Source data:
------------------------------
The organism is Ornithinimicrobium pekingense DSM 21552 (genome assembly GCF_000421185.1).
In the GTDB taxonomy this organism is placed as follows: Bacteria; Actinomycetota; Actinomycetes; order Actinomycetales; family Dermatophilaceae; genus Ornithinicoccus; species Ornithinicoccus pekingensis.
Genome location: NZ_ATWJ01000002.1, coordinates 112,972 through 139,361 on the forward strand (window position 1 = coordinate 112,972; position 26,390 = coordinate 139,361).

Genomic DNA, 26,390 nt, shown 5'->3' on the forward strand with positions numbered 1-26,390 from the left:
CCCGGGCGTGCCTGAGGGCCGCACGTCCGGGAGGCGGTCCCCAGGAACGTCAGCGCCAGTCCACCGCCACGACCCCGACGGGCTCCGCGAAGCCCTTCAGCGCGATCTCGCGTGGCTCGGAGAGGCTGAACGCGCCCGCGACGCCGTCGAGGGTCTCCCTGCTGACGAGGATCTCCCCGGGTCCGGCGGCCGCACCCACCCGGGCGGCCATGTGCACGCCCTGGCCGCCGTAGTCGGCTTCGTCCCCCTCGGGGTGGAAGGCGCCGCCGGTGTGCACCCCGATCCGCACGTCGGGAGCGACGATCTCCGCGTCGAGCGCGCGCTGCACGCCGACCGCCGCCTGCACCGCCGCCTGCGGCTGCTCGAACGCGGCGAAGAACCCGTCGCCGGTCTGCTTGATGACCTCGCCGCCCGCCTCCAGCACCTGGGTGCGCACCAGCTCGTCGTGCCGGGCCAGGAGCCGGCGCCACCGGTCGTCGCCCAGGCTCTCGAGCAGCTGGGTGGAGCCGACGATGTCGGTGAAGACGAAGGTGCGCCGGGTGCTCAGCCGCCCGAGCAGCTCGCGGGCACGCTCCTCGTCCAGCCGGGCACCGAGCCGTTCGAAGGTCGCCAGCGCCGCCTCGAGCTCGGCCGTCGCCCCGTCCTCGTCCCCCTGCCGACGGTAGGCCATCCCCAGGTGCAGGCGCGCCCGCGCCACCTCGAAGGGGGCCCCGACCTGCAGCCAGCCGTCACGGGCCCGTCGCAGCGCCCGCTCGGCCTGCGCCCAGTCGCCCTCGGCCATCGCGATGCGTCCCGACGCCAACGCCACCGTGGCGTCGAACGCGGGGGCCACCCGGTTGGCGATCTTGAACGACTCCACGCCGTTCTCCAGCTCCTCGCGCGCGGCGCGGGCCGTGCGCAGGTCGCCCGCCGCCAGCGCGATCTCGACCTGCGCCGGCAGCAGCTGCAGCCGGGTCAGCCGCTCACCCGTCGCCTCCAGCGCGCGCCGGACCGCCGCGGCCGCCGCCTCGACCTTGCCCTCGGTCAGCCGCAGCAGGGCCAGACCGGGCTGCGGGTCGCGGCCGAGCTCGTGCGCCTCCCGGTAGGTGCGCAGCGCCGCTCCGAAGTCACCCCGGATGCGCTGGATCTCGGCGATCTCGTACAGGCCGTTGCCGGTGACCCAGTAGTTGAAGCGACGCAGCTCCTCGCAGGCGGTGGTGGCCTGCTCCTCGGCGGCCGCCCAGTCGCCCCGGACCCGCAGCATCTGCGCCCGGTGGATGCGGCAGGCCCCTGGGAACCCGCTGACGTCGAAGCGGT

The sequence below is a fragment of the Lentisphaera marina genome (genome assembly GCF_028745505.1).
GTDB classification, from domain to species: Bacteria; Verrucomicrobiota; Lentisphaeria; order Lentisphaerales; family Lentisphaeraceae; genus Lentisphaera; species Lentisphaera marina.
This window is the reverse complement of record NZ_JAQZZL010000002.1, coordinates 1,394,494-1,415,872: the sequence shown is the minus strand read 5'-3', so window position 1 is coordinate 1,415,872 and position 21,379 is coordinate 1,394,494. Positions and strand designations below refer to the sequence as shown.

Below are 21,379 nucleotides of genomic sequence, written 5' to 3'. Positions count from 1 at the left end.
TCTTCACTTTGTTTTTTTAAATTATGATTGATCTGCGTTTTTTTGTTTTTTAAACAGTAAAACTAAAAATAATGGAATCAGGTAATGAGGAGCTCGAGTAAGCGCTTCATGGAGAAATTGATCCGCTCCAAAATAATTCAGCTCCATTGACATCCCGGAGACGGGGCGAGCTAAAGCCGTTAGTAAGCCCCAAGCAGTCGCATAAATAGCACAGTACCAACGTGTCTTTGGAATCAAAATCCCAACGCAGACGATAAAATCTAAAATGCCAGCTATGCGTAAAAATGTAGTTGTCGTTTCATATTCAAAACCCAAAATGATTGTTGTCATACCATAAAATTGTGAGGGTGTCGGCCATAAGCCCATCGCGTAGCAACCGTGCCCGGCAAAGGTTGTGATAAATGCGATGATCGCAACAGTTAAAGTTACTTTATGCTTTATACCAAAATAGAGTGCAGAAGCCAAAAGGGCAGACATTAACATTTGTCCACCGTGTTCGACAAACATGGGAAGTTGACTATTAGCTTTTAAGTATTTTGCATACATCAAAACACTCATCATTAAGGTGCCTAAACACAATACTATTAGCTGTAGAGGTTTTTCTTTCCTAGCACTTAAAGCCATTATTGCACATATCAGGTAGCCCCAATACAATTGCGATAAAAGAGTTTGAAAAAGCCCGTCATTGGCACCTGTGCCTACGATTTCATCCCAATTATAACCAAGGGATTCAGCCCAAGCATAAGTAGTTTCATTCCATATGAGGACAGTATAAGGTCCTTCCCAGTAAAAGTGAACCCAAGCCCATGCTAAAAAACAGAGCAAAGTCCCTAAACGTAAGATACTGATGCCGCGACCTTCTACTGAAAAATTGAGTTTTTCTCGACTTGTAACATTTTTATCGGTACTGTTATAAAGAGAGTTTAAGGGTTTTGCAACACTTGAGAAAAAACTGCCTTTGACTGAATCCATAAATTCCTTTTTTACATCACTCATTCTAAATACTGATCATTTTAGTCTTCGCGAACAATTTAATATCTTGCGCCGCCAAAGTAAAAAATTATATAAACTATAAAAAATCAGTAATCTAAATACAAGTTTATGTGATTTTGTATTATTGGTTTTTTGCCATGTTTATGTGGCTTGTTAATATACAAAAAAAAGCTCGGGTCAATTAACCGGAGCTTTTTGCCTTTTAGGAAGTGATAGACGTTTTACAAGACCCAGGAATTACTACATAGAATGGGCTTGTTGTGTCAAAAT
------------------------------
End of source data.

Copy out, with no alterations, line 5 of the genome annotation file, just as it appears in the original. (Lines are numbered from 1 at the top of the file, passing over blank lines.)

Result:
CCCGGGCGTGCCTGAGGGCCGCACGTCCGGGAGGCGGTCCCCAGGAACGTCAGCGCCAGTCCACCGCCACGACCCCGACGGGCTCCGCGAAGCCCTTCAGCGCGATCTCGCGTGGCTCGGAGAGGCTGAACGCGCCCGCGACGCCGTCGAGGGTCTCCCTGCTGACGAGGATCTCCCCGGGTCCGGCGGCCGCACCCACCCGGGCGGCCATGTGCACGCCCTGGCCGCCGTAGTCGGCTTCGTCCCCCTCGGGGTGGAAGGCGCCGCCGGTGTGCACCCCGATCCGCACGTCGGGAGCGACGATCTCCGCGTCGAGCGCGCGCTGCACGCCGACCGCCGCCTGCACCGCCGCCTGCGGCTGCTCGAACGCGGCGAAGAACCCGTCGCCGGTCTGCTTGATGACCTCGCCGCCCGCCTCCAGCACCTGGGTGCGCACCAGCTCGTCGTGCCGGGCCAGGAGCCGGCGCCACCGGTCGTCGCCCAGGCTCTCGAGCAGCTGGGTGGAGCCGACGATGTCGGTGAAGACGAAGGTGCGCCGGGTGCTCAGCCGCCCGAGCAGCTCGCGGGCACGCTCCTCGTCCAGCCGGGCACCGAGCCGTTCGAAGGTCGCCAGCGCCGCCTCGAGCTCGGCCGTCGCCCCGTCCTCGTCCCCCTGCCGACGGTAGGCCATCCCCAGGTGCAGGCGCGCCCGCGCCACCTCGAAGGGGGCCCCGACCTGCAGCCAGCCGTCACGGGCCCGTCGCAGCGCCCGCTCGGCCTGCGCCCAGTCGCCCTCGGCCATCGCGATGCGTCCCGACGCCAACGCCACCGTGGCGTCGAACGCGGGGGCCACCCGGTTGGCGATCTTGAACGACTCCACGCCGTTCTCCAGCTCCTCGCGCGCGGCGCGGGCCGTGCGCAGGTCGCCCGCCGCCAGCGCGATCTCGACCTGCGCCGGCAGCAGCTGCAGCCGGGTCAGCCGCTCACCCGTCGCCTCCAGCGCGCGCCGGACCGCCGCGGCCGCCGCCTCGACCTTGCCCTCGGTCAGCCGCAGCAGGGCCAGACCGGGCTGCGGGTCGCGGCCGAGCTCGTGCGCCTCCCGGTAGGTGCGCAGCGCCGCTCCGAAGTCACCCCGGATGCGCTGGATCTCGGCGATCTCGTACAGGCCGTTGCCGGTGACCCAGTAGTTGAAGCGACGCAGCTCCTCGCAGGCGGTGGTGGCCTGCTCCTCGGCGGCCGCCCAGTCGCCCCGGACCCGCAGCATCTGCGCCCGGTGGATGCGGCAGGCCCCTGGGAACCCGCTGACGTCGAAGCGGT